I’ve seen datasets providing the masks as arrays already with the class index for each pixel, which would work right away.

So if I am understanding this correctly, the target or masks need to be in a matrix type format. Like lets say I have an image that’s 7 by 5 pixels, with two classes. Class 0, corresponds to background and the color black in the mask, and class 1 corresponds to car and the color blue in the mask, then a mask for a 7 by 5 image would be like this?


I know the above doesn’t look anything like a car…more like a square with a border, but I didn’t want to create a huge matrix.

1 Like

Yes, your understanding is correct.
This mask would contains your provided values and should have the shape [batch_size, height ,width].

Thanks so much for clarifying! Something else that I don’t understand is if in the pre-trained model the class index for car is 7, and when I fine tune the model I assign it the value 1 how does it make the connection that both index 7 in the pre-trained model and index 1 in the fine tuned version both refer to the class ‘car’? Basically I want to understand how the knowledge of the pre-trained model that helps identify a car gets transferred when I finetune the model if there are no connection between the original class ID and the one I make up?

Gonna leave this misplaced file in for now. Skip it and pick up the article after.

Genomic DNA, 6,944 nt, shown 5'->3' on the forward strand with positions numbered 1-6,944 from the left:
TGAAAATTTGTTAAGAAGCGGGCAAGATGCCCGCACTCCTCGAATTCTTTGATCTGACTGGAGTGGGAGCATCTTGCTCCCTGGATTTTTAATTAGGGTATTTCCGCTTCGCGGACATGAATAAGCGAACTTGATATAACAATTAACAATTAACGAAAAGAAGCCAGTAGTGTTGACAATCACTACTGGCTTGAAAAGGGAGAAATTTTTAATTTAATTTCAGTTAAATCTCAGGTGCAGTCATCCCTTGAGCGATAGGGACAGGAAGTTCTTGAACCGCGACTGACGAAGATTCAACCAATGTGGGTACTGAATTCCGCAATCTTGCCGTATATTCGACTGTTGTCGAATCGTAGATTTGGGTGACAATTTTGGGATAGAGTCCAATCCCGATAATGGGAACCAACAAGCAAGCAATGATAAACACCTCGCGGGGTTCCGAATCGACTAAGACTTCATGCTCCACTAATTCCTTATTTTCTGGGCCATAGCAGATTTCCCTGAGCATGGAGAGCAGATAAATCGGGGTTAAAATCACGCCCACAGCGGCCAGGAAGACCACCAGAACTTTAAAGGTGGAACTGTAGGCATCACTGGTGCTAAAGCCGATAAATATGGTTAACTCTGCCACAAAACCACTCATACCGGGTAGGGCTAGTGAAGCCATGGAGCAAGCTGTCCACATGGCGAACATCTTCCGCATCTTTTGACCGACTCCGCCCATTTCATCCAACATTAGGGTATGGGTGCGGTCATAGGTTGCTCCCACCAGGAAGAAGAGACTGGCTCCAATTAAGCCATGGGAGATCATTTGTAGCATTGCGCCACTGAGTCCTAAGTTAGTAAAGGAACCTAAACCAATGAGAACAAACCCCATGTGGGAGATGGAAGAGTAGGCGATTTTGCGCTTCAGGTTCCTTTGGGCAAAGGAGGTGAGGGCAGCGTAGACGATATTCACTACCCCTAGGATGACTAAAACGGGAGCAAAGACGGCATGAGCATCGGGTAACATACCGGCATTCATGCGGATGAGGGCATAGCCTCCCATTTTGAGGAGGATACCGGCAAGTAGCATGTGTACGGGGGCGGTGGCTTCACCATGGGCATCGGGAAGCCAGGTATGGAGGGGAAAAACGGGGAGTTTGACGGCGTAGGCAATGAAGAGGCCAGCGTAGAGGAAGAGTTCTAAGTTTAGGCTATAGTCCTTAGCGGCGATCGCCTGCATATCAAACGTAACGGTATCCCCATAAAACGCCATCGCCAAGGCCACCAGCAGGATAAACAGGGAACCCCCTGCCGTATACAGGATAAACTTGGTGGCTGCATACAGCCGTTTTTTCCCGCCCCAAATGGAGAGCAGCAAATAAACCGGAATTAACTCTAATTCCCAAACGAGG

By “finetune the model” I assume you are reinitializing the last layer?
Also, let’s assume you are freezing all preceding layers and just train the last new classification layer (nn.Conv2d with out_channels=2 in your case).

The “feature extractor” part of the model, so basically all layers before the final classifiers, are already trained on the COCO dataset and can successfully yield useful features for the classification of the dataset.
If you swap the last classification layer for a new one adapted to your use case, these incoming features will be used to train the classification layer so that is minimizes the loss for your segmentation use case.

The last layer won’t have any knowledge about the trained classes in the past, but the other layers might yield good features for your current classes.

Side note, unrelated to your original question:
Note that this approach might still work, if you change the data domain, e.g. if you would like to segment organs in a CT scan now.